Fragrance is a gift of God, as long as it comes from nature, e.g. a rose, a broken egg, the seashore, a fart, a lemon, a thunderstorm, a mint leaf, a freshly plowed field, or freshly mown hay, and those fragrances never do us harm.  But then synthetically manufactured “fragrances” also pervade our home and personal care products, e.g. SC Johnson’s Pledge Lemon Clean Furniture Spray, which ingredients include “fragrance”:  butylated hydroxytoluene (BHT); citral; citronellal; citronellol; dipropylene glycol; geraniol; nerol; p-mentha-1,4-diene; terpenes and terpenoids, lemon-oil; terpenes and terpenoids, sweet orange-oil.  And Avon’s Senses Vanilla Body Lotion contains “Parfum/Fragrance” in its list of 24 ingredients plus water. (But what is in that Parfum/Fragrance?  Not a word.)

Many if not most home and personal care products contain “fragrance,” including sunscreen, shampoo, soap, body wash, deodorant, dryer sheets, air fresheners, fabric softeners, cleaning products, scented candles, body lotion, makeup, facial cream, skin toner, serums, exfoliating scrubs and perfume.1 Fragrance is defined by the FDA as a combination of chemicals that gives each perfume or cologne (including those used in other products) its distinct scent.

Dozens of children’s bath products have been found to contain chemicals that cause cancer in lab animals and are classified as probable human carcinogens. The companies argue that each product contains just low levels of these toxins—but there shouldn’t be any carcinogens in baby shampoo at all. Period.

When manufacturers list ingredients of a product, they may use the term “fragrance,” a term  entirely free of government oversight and safety regulations, which means that when you see “fragrance” on a product label, it does not refer to a single ingredient, but likely dozens of chemicals in combination.  Those chemicals may be natural, but not usually, or more predominantly petrochemically derived, e.g. benzene derivatives, aldehydes and phthalates.

The United States Environmental Protection Agency classifies benzene as a Class A carcinogen.2  One of the aldehydes, formaldehyde is classified by OSHA as a human carcinogen. Short-term exposure to formaldehyde can be fatal. Long-term exposure to low levels of formaldehyde may cause respiratory difficulty, eczema, and sensitization.  As CBS reported, “Phthalates are so ubiquitous, we all have traces in our bodies.  … The Environmental Protection Agency, EPA, put phthalates on a list of chemicals that ‘may present a risk’ to the environment or human health. That’s because they disrupt hormone activity and some preliminary studies show that they may be causing a slow and steady demasculinizing of men.”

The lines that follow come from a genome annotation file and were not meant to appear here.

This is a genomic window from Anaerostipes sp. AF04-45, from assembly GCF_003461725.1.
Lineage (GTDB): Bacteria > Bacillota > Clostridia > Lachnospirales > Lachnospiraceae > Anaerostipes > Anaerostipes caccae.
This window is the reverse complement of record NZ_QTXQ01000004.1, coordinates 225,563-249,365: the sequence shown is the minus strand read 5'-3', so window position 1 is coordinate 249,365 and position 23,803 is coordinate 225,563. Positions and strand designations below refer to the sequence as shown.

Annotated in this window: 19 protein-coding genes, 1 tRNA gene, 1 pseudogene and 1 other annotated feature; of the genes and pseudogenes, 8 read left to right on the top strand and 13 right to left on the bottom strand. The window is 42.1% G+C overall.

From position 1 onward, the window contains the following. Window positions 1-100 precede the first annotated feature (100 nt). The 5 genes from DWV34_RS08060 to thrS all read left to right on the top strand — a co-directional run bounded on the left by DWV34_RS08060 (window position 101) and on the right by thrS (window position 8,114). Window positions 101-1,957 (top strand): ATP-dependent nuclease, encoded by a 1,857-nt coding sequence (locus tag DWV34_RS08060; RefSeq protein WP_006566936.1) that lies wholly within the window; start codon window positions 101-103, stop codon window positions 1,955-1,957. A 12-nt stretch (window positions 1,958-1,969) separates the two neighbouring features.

If we purchase a product that lists fragrance as one of the ingredients, we have no way of knowing how many chemicals reside within, or how those chemicals might interact with each other. Many of the chemicals are increasingly linked to chronic health conditions.

The International Fragrance Association (IFRA) lists 3,059 materials that are reported as being used in fragrance compounds. Of these 3,059 ingredients, some have evidence linking them to health effects including cancer, reproductive toxicity, allergies and sensitivities.  Of these, the Campaign for Safe Cosmetics lists 23 by common name that are of health concerns. (Under Health Concerns, click on More)  That site is also informative on the problem of fragrance in home and health care products.

You may be surprised to know that legislation put in place in the U.S. in 1976 — a measure called the Toxic Substances Control Act (TSCA) — has perhaps done more harm than good in terms of regulating the chemicals used in products that you use daily.  Notably,

  • TSCA grandfathered in some 80,000 chemicals that are ready available and can be easily incorporated into all kinds of consumer products manufactured and sold in the U.S.
  • Certain substances are generally excluded from TSCA, including, among others, food, drugs, cosmetics and pesticides.

So, what can we do to protect ourselves from Big Fragrance Brothers and our government who are failing to regulate them?

  1. Read the label!  If the ingredients include fragrance, perfume, or parfum, leave it on the shelf or discard it if it is already in our home.
  2. Opt for Fragrance Free on the label. Unscented or Scent Free may well include fragrance to cover up odors.
  3. Evaluate a proposed product against the Environmental Working Group’s Skin Deep Cosmetic database, by product, ingredient or company
  4. Find safer alternatives.
  5. Read the myths on cosmetics safety.
  6. Take time to read what I’ve written here.
  7. Watch Annie Leonard’s The Story of Cosmetics or read the annotated script.
  8. Download the Think Dirty® app to your phone.  Scan the product barcode in your bathroom or store, and Think Dirty will give you easy-to-understand info on the product, its ingredients, and shop cleaner options!
  9. Question yourself, “Do I really need this product?”  “Might my health be better without it?”
  10. Forward this blog to those you love.
This entry was posted in Culture, Food, health, Life, Uncategorized. Bookmark the permalink.

1 Response to The Dangers of Fragrance

  1. captdan25 says:

    damn. that’s scary. thanks

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